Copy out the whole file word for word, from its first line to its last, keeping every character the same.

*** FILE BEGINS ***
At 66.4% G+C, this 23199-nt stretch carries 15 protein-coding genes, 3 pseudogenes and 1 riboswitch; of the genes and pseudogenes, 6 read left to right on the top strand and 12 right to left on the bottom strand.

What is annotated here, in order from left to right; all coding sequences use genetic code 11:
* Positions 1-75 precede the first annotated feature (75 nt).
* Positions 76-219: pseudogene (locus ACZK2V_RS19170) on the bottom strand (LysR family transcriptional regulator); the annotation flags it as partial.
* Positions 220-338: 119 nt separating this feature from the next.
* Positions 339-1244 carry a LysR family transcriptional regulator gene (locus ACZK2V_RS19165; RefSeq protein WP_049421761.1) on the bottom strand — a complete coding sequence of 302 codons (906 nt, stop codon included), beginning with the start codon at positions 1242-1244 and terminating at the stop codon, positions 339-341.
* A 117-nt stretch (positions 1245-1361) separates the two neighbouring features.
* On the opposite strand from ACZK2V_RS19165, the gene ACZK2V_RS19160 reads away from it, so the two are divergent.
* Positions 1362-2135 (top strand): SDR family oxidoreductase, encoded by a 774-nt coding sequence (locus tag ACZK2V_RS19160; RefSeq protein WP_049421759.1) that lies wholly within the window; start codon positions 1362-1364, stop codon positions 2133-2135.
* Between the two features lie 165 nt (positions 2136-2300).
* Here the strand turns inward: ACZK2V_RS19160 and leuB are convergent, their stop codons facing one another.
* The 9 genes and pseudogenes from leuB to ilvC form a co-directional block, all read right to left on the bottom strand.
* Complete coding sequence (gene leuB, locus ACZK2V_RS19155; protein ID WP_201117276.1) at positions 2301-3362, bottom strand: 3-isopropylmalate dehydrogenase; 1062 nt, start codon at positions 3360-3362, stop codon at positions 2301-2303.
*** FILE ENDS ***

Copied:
At 66.4% G+C, this 23199-nt stretch carries 15 protein-coding genes, 3 pseudogenes and 1 riboswitch; of the genes and pseudogenes, 6 read left to right on the top strand and 12 right to left on the bottom strand.

What is annotated here, in order from left to right; all coding sequences use genetic code 11:
* Positions 1-75 precede the first annotated feature (75 nt).
* Positions 76-219: pseudogene (locus ACZK2V_RS19170) on the bottom strand (LysR family transcriptional regulator); the annotation flags it as partial.
* Positions 220-338: 119 nt separating this feature from the next.
* Positions 339-1244 carry a LysR family transcriptional regulator gene (locus ACZK2V_RS19165; RefSeq protein WP_049421761.1) on the bottom strand — a complete coding sequence of 302 codons (906 nt, stop codon included), beginning with the start codon at positions 1242-1244 and terminating at the stop codon, positions 339-341.
* A 117-nt stretch (positions 1245-1361) separates the two neighbouring features.
* On the opposite strand from ACZK2V_RS19165, the gene ACZK2V_RS19160 reads away from it, so the two are divergent.
* Positions 1362-2135 (top strand): SDR family oxidoreductase, encoded by a 774-nt coding sequence (locus tag ACZK2V_RS19160; RefSeq protein WP_049421759.1) that lies wholly within the window; start codon positions 1362-1364, stop codon positions 2133-2135.
* Between the two features lie 165 nt (positions 2136-2300).
* Here the strand turns inward: ACZK2V_RS19160 and leuB are convergent, their stop codons facing one another.
* The 9 genes and pseudogenes from leuB to ilvC form a co-directional block, all read right to left on the bottom strand.
* Complete coding sequence (gene leuB, locus ACZK2V_RS19155; protein ID WP_201117276.1) at positions 2301-3362, bottom strand: 3-isopropylmalate dehydrogenase; 1062 nt, start codon at positions 3360-3362, stop codon at positions 2301-2303.